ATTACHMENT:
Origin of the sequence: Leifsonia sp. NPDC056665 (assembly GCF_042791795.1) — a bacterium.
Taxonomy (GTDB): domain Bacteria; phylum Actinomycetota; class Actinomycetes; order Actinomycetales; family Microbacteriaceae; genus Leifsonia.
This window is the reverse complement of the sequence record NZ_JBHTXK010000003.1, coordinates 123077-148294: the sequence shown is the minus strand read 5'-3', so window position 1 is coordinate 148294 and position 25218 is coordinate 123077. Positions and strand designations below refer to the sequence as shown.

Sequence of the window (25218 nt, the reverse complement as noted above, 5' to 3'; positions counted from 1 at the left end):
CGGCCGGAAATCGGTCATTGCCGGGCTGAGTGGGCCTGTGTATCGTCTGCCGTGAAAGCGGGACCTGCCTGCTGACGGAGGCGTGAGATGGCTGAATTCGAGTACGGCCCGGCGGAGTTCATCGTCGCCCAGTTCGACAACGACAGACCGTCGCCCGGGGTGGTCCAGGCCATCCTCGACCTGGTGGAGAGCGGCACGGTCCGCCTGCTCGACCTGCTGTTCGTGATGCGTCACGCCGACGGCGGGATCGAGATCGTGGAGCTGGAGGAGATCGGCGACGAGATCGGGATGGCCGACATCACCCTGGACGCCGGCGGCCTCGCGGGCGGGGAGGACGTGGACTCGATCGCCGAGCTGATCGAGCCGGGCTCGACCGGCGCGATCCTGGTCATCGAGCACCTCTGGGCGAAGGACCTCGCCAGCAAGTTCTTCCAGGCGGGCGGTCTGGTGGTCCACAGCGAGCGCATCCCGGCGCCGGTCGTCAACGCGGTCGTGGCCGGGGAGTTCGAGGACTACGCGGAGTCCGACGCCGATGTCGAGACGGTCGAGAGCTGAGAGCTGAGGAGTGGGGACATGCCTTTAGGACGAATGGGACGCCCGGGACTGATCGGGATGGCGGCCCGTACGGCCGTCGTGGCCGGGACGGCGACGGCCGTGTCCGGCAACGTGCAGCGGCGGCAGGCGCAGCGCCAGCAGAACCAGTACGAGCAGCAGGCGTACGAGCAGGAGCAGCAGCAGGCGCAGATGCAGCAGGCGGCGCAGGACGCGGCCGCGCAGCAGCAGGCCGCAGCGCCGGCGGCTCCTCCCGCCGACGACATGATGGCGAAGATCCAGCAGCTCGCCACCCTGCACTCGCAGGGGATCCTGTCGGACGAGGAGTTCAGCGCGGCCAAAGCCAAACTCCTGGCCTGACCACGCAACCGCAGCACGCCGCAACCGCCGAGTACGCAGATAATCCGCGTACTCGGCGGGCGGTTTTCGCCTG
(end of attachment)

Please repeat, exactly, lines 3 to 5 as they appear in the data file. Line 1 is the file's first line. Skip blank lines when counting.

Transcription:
This window is the reverse complement of the sequence record NZ_JBHTXK010000003.1, coordinates 123077-148294: the sequence shown is the minus strand read 5'-3', so window position 1 is coordinate 148294 and position 25218 is coordinate 123077. Positions and strand designations below refer to the sequence as shown.

Sequence of the window (25218 nt, the reverse complement as noted above, 5' to 3'; positions counted from 1 at the left end):
CGGCCGGAAATCGGTCATTGCCGGGCTGAGTGGGCCTGTGTATCGTCTGCCGTGAAAGCGGGACCTGCCTGCTGACGGAGGCGTGAGATGGCTGAATTCGAGTACGGCCCGGCGGAGTTCATCGTCGCCCAGTTCGACAACGACAGACCGTCGCCCGGGGTGGTCCAGGCCATCCTCGACCTGGTGGAGAGCGGCACGGTCCGCCTGCTCGACCTGCTGTTCGTGATGCGTCACGCCGACGGCGGGATCGAGATCGTGGAGCTGGAGGAGATCGGCGACGAGATCGGGATGGCCGACATCACCCTGGACGCCGGCGGCCTCGCGGGCGGGGAGGACGTGGACTCGATCGCCGAGCTGATCGAGCCGGGCTCGACCGGCGCGATCCTGGTCATCGAGCACCTCTGGGCGAAGGACCTCGCCAGCAAGTTCTTCCAGGCGGGCGGTCTGGTGGTCCACAGCGAGCGCATCCCGGCGCCGGTCGTCAACGCGGTCGTGGCCGGGGAGTTCGAGGACTACGCGGAGTCCGACGCCGATGTCGAGACGGTCGAGAGCTGAGAGCTGAGGAGTGGGGACATGCCTTTAGGACGAATGGGACGCCCGGGACTGATCGGGATGGCGGCCCGTACGGCCGTCGTGGCCGGGACGGCGACGGCCGTGTCCGGCAACGTGCAGCGGCGGCAGGCGCAGCGCCAGCAGAACCAGTACGAGCAGCAGGCGTACGAGCAGGAGCAGCAGCAGGCGCAGATGCAGCAGGCGGCGCAGGACGCGGCCGCGCAGCAGCAGGCCGCAGCGCCGGCGGCTCCTCCCGCCGACGACATGATGGCGAAGATCCAGCAGCTCGCCACCCTGCACTCGCAGGGGATCCTGTCGGACGAGGAGTTCAGCGCGGCCAAAGCCAAACTCCTGGCCTGACCACGCAACCGCAGCACGCCGCAACCGCCGAGTACGCAGATAATCCGCGTACTCGGCGGGCGGTTTTCGCCTG